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Spirit of God, that moved of old

Representative Text

1 Spirit of God, that moved of old
Upon the waters’ darkened face,
Come, when our faithless hearts are cold,
And stir them with an inward grace.

2 Thou art the power and peace combined,
All highest strength, all purest love,
The rushing of the mighty wind,
The brooding of the gentle dove.

3 Come, give us still thy powerful aid,
And urge us on, and keep us thine;
Nor leave the hearts that once were made
Fit temples for thy grace divine.

4 Nor let us quench thy sevenfold light;
But still with softest breathings stir
Our wayward souls, and lead us right,
O Holy Ghost, the Comforter.

Source: The Song Book of the Salvation Army #202

Author: Cecil Frances Alexander

As a small girl, Cecil Frances Humphries (b. Redcross, County Wicklow, Ireland, 1818; Londonderry, Ireland, 1895) wrote poetry in her school's journal. In 1850 she married Rev. William Alexander, who later became the Anglican primate (chief bishop) of Ireland. She showed her concern for disadvantaged people by traveling many miles each day to visit the sick and the poor, providing food, warm clothes, and medical supplies. She and her sister also founded a school for the deaf. Alexander was strongly influenced by the Oxford Movement and by John Keble's Christian Year. Her first book of poetry, Verses for Seasons, was a "Christian Year" for children. She wrote hymns based on the Apostles' Creed, baptism, the Lord's Supper, the Ten Commandment… Go to person page >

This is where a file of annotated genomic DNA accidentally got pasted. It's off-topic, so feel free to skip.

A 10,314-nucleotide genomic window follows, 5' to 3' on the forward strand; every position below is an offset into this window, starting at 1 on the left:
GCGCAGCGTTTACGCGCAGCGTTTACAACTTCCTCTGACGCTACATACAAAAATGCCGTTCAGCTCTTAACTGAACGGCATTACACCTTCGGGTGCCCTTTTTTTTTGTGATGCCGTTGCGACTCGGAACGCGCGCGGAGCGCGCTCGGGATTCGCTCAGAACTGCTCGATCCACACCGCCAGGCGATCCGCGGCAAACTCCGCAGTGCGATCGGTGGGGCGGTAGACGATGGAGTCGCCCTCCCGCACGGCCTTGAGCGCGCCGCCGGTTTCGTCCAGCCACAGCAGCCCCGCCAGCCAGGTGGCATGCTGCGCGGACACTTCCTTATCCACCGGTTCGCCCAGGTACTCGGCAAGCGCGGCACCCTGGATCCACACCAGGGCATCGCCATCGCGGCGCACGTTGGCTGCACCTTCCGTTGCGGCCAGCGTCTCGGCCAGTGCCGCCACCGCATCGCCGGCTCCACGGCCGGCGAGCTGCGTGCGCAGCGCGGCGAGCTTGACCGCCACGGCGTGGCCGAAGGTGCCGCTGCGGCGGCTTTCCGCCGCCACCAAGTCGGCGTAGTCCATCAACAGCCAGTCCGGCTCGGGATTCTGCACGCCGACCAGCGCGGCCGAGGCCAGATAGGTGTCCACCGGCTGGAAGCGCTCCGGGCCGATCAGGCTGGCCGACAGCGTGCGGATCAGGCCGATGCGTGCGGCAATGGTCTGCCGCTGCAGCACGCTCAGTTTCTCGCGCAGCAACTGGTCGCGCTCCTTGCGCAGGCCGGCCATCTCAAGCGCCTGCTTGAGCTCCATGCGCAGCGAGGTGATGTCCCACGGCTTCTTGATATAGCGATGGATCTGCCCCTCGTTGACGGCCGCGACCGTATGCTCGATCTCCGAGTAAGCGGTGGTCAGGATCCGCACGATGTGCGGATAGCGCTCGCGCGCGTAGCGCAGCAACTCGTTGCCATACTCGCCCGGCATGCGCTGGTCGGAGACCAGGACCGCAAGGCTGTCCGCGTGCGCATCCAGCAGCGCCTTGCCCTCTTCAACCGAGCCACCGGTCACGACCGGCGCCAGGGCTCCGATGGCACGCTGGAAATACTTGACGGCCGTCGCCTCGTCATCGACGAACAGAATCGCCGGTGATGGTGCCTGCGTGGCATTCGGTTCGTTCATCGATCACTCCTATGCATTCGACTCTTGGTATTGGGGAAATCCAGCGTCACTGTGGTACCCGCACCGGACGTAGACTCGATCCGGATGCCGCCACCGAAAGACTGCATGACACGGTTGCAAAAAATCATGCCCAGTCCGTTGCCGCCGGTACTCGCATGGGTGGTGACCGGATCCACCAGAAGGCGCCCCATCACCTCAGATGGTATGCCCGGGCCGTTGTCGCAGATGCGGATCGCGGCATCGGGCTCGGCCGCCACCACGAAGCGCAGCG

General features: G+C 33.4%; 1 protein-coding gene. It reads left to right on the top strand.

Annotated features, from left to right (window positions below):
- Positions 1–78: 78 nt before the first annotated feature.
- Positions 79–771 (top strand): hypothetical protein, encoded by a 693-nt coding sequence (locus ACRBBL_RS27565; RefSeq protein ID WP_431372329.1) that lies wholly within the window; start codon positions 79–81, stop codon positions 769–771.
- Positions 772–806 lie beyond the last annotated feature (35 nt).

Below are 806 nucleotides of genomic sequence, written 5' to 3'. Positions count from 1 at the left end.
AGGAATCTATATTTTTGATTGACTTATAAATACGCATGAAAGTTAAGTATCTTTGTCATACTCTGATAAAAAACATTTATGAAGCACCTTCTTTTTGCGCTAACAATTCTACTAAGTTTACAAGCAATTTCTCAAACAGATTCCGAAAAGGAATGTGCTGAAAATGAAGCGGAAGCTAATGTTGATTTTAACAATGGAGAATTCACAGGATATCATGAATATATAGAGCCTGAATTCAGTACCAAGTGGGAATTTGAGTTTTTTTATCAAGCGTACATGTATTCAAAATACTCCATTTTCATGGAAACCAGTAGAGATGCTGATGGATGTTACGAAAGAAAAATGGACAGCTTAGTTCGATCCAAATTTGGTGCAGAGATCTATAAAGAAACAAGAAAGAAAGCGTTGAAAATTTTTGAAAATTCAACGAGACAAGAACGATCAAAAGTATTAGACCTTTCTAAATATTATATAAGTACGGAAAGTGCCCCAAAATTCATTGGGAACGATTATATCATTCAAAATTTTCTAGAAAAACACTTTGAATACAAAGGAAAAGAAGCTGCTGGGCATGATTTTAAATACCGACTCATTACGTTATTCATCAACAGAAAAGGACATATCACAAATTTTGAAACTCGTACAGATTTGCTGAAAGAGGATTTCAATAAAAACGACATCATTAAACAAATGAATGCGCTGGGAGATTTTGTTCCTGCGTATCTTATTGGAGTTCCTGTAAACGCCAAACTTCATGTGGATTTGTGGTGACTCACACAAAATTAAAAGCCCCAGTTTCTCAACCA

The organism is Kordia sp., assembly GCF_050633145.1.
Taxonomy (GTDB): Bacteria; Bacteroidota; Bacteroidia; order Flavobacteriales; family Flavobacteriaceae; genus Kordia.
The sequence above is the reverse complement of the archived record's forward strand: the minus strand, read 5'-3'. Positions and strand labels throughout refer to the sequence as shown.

Text Information

First Line: Spirit of God, that moved of old
Author: Cecil Frances Alexander
Language: English
Copyright: Public Domain


Spirit of God, that moved of old. Cecil F. Alexander, née Humphreys. [Whitsuntide.] Appeared in the Society for Promoting Christian KnowledgeHymns, 1852, No. 70, in 4 stanzas of 4 lines. In Mrs. Alexander's Hymns Descriptive and Devotional, 1858, No. 15, it was republished in 5 stanzas of 4 lines, the new stanza, the third, being "Unseal the well within our hearts." The 1852 text is that usually given in modern hymnbooks. In Dr. Martineau's Hymns, &c, 1873. No. 95 is an altered form of stanzas ii.-iv. of the 1852 text, and begins, "Thou Power and Peace! in Whom we find."

-- John Julian, Dictionary of Hymnology (1907)



The Cyber Hymnal #6009
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Instances (1 - 2 of 2)

The Cyber Hymnal #6009


The Song Book of the Salvation Army #202

Include 27 pre-1979 instances
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